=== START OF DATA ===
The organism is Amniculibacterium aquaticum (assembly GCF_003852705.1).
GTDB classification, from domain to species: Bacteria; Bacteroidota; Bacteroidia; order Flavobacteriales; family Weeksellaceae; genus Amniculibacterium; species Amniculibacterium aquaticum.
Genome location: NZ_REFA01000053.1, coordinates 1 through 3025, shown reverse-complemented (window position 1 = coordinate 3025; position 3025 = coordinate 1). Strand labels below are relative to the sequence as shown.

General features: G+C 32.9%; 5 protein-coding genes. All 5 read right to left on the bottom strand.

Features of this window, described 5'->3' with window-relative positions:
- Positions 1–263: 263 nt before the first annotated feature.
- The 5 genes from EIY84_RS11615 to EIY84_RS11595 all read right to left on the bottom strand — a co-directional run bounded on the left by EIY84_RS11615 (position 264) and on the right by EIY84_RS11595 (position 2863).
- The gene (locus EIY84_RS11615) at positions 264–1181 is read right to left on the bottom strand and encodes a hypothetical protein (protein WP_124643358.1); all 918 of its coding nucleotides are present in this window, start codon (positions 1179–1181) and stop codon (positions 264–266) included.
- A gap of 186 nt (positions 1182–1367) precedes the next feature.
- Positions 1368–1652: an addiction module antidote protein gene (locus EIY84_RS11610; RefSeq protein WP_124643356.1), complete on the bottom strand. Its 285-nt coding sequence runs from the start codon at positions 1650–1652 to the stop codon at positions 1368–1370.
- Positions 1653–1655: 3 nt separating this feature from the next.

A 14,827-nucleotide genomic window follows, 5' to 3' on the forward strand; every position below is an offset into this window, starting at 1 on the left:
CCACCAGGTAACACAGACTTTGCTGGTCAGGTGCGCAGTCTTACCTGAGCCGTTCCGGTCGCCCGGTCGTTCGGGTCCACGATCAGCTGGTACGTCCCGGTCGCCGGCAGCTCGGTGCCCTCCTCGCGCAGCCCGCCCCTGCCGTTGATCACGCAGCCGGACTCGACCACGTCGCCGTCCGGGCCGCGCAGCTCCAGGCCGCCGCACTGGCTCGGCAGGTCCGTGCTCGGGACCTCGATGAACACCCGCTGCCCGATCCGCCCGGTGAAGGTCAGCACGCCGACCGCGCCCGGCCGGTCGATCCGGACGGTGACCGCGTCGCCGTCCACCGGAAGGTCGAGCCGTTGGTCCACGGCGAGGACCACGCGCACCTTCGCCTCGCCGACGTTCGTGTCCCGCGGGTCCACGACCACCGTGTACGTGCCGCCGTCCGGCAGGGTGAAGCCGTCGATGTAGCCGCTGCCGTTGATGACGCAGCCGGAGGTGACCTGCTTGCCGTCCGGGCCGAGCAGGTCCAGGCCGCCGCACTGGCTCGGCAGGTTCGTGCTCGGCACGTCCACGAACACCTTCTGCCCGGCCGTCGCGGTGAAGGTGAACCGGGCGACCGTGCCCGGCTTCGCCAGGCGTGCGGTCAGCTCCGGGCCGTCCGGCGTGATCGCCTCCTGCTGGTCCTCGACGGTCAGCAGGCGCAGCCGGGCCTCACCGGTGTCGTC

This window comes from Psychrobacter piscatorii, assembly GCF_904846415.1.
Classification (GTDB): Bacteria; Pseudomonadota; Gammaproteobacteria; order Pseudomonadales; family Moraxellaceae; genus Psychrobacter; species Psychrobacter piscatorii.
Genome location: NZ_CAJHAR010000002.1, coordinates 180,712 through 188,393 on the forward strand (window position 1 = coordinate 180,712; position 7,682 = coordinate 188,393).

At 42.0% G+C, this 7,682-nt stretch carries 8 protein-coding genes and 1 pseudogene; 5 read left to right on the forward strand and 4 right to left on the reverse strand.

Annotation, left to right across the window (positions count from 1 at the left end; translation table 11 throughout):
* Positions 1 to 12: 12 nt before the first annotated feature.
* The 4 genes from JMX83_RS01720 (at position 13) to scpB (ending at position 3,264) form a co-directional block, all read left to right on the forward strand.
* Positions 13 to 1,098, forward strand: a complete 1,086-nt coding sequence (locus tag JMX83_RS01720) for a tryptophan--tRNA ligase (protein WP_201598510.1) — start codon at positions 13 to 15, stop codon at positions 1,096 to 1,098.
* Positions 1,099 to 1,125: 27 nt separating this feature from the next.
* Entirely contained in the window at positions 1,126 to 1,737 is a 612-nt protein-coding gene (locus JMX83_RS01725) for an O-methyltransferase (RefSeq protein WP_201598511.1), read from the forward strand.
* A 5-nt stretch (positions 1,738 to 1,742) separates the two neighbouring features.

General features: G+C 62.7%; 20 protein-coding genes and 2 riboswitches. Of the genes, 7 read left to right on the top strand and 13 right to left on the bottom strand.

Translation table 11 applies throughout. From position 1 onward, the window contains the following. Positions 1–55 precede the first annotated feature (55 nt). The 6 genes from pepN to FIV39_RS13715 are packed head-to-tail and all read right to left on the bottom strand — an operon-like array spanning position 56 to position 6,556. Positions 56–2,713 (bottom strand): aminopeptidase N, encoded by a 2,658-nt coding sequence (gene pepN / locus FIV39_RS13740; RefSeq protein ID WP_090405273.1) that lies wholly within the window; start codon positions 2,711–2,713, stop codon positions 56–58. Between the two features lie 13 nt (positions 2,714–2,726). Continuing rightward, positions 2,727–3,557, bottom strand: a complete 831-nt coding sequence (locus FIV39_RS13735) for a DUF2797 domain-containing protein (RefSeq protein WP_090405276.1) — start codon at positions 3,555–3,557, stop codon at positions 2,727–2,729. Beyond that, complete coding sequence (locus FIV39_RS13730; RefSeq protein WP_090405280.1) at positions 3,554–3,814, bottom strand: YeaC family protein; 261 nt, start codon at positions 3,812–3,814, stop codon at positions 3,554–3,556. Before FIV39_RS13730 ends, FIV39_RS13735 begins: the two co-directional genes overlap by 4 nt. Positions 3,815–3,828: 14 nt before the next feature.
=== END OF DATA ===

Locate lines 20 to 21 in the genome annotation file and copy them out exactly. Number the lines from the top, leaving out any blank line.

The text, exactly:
* The 4 genes from JMX83_RS01720 (at position 13) to scpB (ending at position 3,264) form a co-directional block, all read left to right on the forward strand.
* Positions 13 to 1,098, forward strand: a complete 1,086-nt coding sequence (locus tag JMX83_RS01720) for a tryptophan--tRNA ligase (protein WP_201598510.1) — start codon at positions 13 to 15, stop codon at positions 1,096 to 1,098.